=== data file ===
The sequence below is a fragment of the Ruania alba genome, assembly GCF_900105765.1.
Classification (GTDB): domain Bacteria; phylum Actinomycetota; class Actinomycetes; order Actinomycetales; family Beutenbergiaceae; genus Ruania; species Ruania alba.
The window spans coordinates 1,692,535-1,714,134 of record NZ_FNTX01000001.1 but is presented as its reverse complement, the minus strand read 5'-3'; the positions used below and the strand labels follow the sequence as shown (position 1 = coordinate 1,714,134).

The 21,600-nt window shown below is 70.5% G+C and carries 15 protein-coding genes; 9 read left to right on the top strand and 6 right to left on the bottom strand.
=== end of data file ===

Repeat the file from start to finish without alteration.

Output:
The sequence below is a fragment of the Ruania alba genome, assembly GCF_900105765.1.
Classification (GTDB): domain Bacteria; phylum Actinomycetota; class Actinomycetes; order Actinomycetales; family Beutenbergiaceae; genus Ruania; species Ruania alba.
The window spans coordinates 1,692,535-1,714,134 of record NZ_FNTX01000001.1 but is presented as its reverse complement, the minus strand read 5'-3'; the positions used below and the strand labels follow the sequence as shown (position 1 = coordinate 1,714,134).

The 21,600-nt window shown below is 70.5% G+C and carries 15 protein-coding genes; 9 read left to right on the top strand and 6 right to left on the bottom strand.